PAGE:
The Utah Department of Health announced that it will allow open enrollment for its health coverage plan known as Primary Care Network or PCN. The plan is designed to provide low income people and families with preventative care options, but there are many services it does not cover.
PCN has been closed to enrollment since March 2012, but enough funding currently exists to allow for open enrollment over the next three to four weeks. Kolbi Young is a spokesperson for the Utah Department of Health.
Wednesday night, the Utah Senate guaranteed that Governor Gary Herbert will play a key role in deciding if the state will expand its Medicaid program. Lawmakers in both chambers approved a substitute bill that now sets guidelines for how the Governor will make his decision.
The Supreme Court's ruling on the Affordable Care Act permits states to opt out of the law's Medicaid expansion, and that’s what Utah House lawmakers aim to do with House Bill 391. The bill would ban Utah’s governor and the Department of Health from expanding the Medicaid program. It passed the Utah House of Representatives this morning and now heads to the Senate where it faces opposition from leadership.
Supporters of expanding Utah’s Medicaid program under the President’s health care plan don’t expect to see a decision during the legislative session. But they came to Utah's state capitol Friday to make their point anyway.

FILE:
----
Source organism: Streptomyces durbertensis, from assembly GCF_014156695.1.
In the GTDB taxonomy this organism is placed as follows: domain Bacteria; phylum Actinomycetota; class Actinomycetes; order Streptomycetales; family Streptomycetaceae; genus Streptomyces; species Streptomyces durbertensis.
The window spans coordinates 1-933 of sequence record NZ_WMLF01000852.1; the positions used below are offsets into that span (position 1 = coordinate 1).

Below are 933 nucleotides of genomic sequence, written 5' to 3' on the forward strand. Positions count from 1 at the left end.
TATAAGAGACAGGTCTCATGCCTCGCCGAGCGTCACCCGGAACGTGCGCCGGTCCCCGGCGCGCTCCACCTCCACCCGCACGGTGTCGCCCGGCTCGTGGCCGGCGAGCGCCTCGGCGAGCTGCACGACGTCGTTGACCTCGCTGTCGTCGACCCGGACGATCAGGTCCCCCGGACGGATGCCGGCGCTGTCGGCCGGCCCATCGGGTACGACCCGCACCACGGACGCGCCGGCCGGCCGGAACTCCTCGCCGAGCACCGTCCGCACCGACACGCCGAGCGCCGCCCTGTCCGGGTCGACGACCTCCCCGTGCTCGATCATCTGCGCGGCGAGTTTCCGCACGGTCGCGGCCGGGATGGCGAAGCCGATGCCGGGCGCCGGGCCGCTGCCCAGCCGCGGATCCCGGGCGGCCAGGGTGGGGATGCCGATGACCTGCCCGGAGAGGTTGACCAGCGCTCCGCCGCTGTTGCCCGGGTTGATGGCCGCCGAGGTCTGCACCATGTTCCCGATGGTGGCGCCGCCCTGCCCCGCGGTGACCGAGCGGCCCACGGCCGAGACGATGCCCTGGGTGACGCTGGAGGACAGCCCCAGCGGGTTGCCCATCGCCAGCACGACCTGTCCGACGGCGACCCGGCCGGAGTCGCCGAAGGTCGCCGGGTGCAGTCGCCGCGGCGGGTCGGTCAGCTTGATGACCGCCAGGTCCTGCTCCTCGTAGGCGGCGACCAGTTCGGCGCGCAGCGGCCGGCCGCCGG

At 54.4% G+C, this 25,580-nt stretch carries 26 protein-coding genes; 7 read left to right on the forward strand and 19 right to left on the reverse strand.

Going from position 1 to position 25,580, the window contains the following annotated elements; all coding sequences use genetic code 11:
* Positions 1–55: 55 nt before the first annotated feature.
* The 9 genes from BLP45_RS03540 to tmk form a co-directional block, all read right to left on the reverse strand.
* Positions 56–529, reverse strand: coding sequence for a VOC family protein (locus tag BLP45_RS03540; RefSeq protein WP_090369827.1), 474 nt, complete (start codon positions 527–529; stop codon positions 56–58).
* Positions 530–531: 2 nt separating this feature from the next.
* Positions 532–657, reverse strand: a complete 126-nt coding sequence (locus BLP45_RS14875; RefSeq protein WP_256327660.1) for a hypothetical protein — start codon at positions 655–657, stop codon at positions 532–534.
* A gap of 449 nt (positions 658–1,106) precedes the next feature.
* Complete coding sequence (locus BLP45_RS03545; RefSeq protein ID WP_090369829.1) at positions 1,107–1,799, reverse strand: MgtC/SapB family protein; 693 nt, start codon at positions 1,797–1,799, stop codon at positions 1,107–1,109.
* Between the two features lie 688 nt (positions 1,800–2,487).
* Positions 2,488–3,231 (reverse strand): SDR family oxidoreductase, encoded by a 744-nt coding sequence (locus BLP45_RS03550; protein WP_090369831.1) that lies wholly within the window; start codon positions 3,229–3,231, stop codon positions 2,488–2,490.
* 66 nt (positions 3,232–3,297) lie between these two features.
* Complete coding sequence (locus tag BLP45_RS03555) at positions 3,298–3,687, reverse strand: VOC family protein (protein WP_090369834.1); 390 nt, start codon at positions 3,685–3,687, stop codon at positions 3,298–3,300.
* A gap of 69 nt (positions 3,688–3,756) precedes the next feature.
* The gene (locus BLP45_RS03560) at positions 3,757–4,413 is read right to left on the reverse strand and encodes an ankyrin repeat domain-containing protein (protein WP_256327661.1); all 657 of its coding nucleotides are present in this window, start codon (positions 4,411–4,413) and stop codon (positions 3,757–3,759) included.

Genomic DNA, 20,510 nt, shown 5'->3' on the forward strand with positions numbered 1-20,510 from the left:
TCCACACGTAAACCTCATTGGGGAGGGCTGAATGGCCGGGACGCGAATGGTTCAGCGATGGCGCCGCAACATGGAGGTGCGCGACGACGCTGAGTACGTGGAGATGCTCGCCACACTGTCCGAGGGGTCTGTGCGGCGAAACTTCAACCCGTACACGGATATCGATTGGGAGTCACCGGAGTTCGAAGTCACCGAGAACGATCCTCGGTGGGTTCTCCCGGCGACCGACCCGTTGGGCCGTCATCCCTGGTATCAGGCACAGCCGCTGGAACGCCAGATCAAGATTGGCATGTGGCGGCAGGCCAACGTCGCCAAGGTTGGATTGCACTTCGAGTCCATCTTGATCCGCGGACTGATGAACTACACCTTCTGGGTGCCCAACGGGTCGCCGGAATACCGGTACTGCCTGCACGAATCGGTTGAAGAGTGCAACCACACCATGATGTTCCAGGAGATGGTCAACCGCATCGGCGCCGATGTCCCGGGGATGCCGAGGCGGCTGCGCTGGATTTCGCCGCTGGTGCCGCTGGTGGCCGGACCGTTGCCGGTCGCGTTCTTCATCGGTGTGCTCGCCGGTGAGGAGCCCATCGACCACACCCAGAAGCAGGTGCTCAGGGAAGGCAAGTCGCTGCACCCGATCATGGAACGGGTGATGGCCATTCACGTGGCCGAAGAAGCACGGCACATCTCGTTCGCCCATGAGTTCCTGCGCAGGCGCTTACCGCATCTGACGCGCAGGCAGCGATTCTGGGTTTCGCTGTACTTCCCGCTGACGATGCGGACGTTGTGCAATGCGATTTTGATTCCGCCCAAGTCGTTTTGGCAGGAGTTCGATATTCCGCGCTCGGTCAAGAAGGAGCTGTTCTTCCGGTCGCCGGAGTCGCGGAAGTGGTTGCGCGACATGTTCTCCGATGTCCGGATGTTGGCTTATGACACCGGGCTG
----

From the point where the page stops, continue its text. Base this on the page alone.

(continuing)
There were about a hundred people on the capitol steps for a rally in support of Medicaid expansion, but many more links in the paper chains they brought along. Each of the 150-thousand links represents a Medicaid client in Utah – somebody like Stacey Stanford, who’s been in a wheelchair since a car accident in 2010.
State Representative Rebecca Chavez-Houck talks about her bill that would begin the process of expanding Medicaid in Utah. She and other members of the Democratic caucus are calling on Governor Gary Herbert to expand the program.
Utah Democrats in the state legislature called on Governor Gary Herbert today to move forward with increasing Medicaid coverage. States have the option to expand their programs under the Affordable Care Act.